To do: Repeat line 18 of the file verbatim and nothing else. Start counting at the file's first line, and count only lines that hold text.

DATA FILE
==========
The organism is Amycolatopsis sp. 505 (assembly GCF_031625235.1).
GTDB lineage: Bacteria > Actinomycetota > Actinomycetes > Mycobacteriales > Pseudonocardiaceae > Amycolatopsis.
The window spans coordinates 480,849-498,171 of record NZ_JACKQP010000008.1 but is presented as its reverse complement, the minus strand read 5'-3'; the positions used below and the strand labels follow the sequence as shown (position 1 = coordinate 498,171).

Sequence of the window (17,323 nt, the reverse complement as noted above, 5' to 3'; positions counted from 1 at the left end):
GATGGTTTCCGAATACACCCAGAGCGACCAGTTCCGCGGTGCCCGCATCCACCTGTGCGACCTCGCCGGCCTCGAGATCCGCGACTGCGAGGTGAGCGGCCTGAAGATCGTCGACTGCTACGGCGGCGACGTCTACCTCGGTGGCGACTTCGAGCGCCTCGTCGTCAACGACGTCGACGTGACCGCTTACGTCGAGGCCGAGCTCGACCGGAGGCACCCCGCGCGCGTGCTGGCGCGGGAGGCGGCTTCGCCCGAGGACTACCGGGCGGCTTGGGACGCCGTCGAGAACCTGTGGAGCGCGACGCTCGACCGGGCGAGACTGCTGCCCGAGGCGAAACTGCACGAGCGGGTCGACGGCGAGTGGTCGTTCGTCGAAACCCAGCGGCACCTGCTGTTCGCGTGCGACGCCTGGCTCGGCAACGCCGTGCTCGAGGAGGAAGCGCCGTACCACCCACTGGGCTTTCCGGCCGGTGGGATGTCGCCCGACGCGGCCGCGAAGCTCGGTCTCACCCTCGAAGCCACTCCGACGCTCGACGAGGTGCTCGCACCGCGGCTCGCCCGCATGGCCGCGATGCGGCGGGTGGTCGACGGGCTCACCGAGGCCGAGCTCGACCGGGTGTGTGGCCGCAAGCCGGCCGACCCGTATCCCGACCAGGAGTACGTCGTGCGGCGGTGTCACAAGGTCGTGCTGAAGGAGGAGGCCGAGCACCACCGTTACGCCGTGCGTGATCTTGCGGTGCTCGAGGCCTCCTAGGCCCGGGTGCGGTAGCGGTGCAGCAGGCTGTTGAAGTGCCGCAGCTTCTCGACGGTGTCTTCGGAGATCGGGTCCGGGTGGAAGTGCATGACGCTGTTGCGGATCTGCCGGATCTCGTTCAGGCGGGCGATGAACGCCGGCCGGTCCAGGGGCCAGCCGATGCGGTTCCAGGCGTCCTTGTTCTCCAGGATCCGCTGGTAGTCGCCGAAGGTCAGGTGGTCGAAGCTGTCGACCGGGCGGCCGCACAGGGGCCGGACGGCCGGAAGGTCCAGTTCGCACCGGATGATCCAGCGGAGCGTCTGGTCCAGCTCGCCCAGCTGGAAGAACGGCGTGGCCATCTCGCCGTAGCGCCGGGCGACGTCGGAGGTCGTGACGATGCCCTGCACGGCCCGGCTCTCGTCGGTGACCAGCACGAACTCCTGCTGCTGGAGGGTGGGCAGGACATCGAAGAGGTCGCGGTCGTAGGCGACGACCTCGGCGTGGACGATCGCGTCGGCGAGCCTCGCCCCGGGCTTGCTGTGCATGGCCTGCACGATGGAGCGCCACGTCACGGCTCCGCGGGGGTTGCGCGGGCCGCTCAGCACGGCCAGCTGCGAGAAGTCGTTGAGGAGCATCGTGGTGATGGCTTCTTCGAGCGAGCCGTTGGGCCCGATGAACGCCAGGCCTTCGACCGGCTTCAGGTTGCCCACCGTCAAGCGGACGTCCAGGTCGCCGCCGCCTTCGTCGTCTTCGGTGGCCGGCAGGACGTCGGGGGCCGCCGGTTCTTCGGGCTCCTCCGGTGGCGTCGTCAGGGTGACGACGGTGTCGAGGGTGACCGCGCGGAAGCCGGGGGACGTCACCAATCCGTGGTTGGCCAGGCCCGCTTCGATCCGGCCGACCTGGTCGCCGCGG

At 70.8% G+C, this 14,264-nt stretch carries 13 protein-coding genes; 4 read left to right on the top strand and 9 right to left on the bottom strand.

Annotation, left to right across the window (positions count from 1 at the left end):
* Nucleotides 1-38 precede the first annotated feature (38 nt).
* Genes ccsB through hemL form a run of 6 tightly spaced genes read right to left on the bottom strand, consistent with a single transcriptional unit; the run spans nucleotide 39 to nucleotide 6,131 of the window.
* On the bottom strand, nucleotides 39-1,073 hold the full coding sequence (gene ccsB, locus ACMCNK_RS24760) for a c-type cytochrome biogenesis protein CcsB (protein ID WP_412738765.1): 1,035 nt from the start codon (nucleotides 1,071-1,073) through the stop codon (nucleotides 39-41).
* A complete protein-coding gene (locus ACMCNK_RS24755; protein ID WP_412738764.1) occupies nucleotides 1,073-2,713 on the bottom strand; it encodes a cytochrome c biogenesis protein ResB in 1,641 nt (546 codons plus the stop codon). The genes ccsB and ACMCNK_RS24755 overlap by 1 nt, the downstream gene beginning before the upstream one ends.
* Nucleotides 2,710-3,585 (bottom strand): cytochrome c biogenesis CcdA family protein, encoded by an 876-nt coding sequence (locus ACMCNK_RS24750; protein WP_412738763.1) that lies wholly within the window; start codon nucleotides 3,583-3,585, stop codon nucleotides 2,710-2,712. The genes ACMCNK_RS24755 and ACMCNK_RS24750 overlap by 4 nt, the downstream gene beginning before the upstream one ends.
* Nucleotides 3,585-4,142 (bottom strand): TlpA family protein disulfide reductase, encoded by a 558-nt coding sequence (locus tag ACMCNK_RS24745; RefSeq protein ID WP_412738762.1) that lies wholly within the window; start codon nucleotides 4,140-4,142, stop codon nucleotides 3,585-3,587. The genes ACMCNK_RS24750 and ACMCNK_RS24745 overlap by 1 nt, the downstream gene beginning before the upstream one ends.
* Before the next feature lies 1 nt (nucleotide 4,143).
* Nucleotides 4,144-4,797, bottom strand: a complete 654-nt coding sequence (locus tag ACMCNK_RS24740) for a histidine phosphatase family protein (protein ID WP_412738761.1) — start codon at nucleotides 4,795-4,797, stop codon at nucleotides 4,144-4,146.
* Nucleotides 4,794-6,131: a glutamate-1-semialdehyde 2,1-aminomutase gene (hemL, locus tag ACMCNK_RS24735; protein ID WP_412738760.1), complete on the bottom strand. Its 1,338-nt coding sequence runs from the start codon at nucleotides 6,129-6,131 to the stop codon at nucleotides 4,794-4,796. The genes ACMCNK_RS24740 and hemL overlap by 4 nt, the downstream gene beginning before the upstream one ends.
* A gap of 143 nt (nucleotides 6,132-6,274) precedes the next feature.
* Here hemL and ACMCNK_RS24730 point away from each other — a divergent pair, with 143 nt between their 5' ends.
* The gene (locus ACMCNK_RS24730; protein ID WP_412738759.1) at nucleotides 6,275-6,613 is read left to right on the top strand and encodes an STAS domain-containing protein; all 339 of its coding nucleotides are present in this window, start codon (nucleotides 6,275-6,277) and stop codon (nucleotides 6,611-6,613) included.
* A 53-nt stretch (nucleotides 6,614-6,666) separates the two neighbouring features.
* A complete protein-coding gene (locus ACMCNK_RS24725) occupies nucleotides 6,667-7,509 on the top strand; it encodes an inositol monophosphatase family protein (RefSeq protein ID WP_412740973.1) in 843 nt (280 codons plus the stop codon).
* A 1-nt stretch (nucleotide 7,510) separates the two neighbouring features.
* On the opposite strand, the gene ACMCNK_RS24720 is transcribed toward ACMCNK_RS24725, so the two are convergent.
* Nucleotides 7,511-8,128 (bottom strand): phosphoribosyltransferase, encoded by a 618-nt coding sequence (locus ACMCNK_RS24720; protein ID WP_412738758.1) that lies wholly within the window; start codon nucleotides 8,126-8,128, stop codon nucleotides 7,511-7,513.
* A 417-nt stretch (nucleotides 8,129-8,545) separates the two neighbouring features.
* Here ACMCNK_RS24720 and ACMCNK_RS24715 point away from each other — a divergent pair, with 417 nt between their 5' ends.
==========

* Here hemL and ACMCNK_RS24730 point away from each other — a divergent pair, with 143 nt between their 5' ends.